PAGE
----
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Silver is Rebounding

Written By Brian Hicks

Posted July 29, 2013

Recently, the iShares Silver Trust (NYSE: SLV) reported its largest daily holdings inflows since the middle of January 2013. iShares is the world’s largest silver-backed ETF.

What’s important is this: as of last Wednesday, iShares reported 10,428.04 metric tons in holdings, whereas SPDR Gold Trust (NYSE: GLD), the world’s largest gold-backed ETF, reported around 927.35 metric tons.

silver coins stacksIn short, silver is doing better than gold of late. Consider that year-to-date holdings for SLV are up more than 3 percent against GLD’s decline of more than 31 percent, Forbes reports.

Yet silver’s spot prices have fallen by 34.5 percent thus far this year against gold’s spot price decline of just 21 percent. This is most likely because silver prices are inherently more volatile than those of gold.

Nonetheless, SLV’s performance may be taken as an indicator that investor sentiment favors silver over gold. This would make sense because silver has wide industrial applications. Gold, in contrast, isn’t that great of an industrial metal.

The ongoing systemic recovery in the U.S. economy thus stands to favor silver quite a bit more than gold. Thus far, the prices of gold and silver have trailed each other closely. Now, however, volatility in the silver market is definitely decreasing, and that means more active trading. These lower prices increase the attraction of ETFs that rely on silver.

Here’s something to bear in mind. Unlike gold, silver actually has a broader investor base, comprised of innumerable smaller businesses, retail investors, and speculators who seek to capitalize on silver’s proximity to gold without paying the premium for gold.

Also, as Reuters points out, these are the buyers who tend to buy with a long view in mind; they buy and hold. If, over the past 30 days, silver has spiked 11 percent, clearly there is something good afoot.

Reuters reports:

“Silver investors had been concerned about another leg down. Since we’ve had a few weeks of relative price stability, there is more confidence for them in making the switch back into the ETFs,” said Erica Rannestad, analyst at commodities research and consultant CPM Group.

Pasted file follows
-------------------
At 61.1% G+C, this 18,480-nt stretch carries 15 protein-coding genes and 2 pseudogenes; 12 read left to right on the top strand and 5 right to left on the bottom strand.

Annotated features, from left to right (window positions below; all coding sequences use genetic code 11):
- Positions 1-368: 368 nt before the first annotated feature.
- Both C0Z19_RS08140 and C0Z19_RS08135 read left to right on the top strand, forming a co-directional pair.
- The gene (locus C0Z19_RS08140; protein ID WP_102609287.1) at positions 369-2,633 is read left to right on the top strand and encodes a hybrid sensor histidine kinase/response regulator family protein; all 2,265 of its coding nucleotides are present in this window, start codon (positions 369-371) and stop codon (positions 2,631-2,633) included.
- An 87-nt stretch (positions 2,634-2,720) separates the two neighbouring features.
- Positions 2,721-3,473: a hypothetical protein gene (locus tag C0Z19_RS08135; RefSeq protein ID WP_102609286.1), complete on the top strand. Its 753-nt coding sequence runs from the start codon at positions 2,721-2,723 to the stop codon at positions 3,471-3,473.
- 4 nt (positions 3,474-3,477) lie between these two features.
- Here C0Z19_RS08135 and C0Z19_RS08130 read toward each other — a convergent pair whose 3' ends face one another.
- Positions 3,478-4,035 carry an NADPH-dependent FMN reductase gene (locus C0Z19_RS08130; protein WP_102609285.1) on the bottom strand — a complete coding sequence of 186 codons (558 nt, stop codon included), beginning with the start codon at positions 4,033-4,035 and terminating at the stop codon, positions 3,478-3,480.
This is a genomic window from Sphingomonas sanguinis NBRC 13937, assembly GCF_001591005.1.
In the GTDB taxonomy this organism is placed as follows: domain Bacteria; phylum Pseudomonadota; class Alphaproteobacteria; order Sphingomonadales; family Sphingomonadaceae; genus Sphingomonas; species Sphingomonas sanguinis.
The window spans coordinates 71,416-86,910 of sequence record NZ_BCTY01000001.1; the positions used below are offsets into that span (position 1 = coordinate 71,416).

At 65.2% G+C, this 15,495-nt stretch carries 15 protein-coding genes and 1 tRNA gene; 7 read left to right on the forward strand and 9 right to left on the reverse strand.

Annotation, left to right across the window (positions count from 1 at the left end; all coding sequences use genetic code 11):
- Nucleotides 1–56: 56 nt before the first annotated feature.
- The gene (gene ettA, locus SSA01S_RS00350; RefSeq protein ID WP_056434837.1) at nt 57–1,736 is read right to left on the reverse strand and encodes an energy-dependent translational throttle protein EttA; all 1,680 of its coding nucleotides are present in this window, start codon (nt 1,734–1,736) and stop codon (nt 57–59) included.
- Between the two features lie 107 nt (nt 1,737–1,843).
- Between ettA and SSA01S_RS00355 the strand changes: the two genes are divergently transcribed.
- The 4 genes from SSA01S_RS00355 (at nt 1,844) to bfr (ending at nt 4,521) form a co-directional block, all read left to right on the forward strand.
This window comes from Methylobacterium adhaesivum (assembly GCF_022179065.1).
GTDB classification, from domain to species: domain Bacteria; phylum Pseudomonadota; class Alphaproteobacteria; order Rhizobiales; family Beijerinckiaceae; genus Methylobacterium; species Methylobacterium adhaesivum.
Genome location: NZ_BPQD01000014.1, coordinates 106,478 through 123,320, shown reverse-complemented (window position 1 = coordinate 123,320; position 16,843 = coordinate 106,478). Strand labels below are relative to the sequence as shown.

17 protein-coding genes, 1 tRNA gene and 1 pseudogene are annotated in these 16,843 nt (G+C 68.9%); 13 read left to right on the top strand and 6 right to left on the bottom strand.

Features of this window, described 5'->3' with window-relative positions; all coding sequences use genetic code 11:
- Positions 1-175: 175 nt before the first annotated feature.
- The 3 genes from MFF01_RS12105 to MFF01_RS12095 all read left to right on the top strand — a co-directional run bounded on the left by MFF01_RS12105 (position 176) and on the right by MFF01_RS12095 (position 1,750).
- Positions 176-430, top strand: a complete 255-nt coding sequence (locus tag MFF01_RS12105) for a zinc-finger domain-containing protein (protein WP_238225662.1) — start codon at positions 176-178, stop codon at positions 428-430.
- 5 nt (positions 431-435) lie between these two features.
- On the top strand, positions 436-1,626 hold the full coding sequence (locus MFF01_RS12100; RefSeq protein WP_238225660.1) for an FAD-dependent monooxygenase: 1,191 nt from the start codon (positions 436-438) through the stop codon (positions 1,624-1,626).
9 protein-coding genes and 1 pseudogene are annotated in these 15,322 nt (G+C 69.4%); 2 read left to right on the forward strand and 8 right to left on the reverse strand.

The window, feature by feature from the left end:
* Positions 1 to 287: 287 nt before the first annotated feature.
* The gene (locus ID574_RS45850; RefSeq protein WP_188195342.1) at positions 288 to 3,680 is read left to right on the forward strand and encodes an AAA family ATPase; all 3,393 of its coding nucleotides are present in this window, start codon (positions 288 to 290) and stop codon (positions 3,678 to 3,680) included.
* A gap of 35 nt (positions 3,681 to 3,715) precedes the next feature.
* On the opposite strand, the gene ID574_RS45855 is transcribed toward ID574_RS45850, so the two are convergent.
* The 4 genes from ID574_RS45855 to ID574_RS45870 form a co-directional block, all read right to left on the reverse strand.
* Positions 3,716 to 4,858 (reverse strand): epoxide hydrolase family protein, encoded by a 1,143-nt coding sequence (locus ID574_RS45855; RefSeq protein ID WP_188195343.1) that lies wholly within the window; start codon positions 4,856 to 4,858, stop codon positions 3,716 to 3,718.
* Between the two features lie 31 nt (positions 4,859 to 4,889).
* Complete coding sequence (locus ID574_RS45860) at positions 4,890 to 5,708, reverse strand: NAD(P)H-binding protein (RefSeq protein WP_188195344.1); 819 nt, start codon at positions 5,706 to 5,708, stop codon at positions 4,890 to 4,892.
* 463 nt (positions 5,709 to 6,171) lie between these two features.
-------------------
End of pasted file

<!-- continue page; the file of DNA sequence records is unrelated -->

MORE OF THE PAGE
Gold vs. Silver

As all this is going on, consider that gold ETFs, in sharp contrast, have seen nearly a quarter of their holdings wiped out. The reason for that is massive dumping by funds and institutional investors, which tend to be the main investors in gold-backed ETFs (again, in contrast to the type of investors silver attracts). That dumping is due largely to the U.S. Federal Reserve’s suggestion that it will begin tapering off its asset-buying stimulus program sometime toward the end of this year.

Now, Bernanke has stated (in order to reassure a finicky market) that the Fed will insist on a highly accommodative and flexible approach to tapering off the stimulus. Those words had some effect, since gold has picked up over the past 30 days, but overall, gold ETF tonnage has continued its decline. As of last Thursday, spot silver was up 0.2 percent at $20.18/oz, and gold rose slightly—to $1,328, or up 0.6 percent—based on a renewed weakness in the dollar.

But, as MetalMiner reports, U.S. silver was a big winner last week on the Global Precious Metals MMI, rising 5.2 percent. Both Chinese and Indian silver prices went up (2.4 percent and 1.6 percent, respectively). This is notable, as both nations are among the largest markets for gold.

For you, this is all good news. Silver, as I mentioned, has wide applications in several industries. If silver is indeed outdoing gold (as it is at the moment), then that’s momentum you ought to seize upon.

Given that we’re seeing a general recovery across the U.S. economy (as seen by the rising indicators across key sectors), it’s expected that demand for silver will begin to rise. Getting in now will allow you to ride the rise all the way.

ETFs appear to be a good option, considering their recent performance. Bear in mind, though, that no miracles are afoot. Most importantly, we have to see inflation rise further before any crucial momentum is generated that can keep silver prices rising continually.

In general, hedge funds remain leery of the metals market—and that’s sort of holding things back. But the Fed appears convinced that it’s soon going to be time to taper off the stimulus, and that’s likely going to cause inflation to begin inching upward soon enough.


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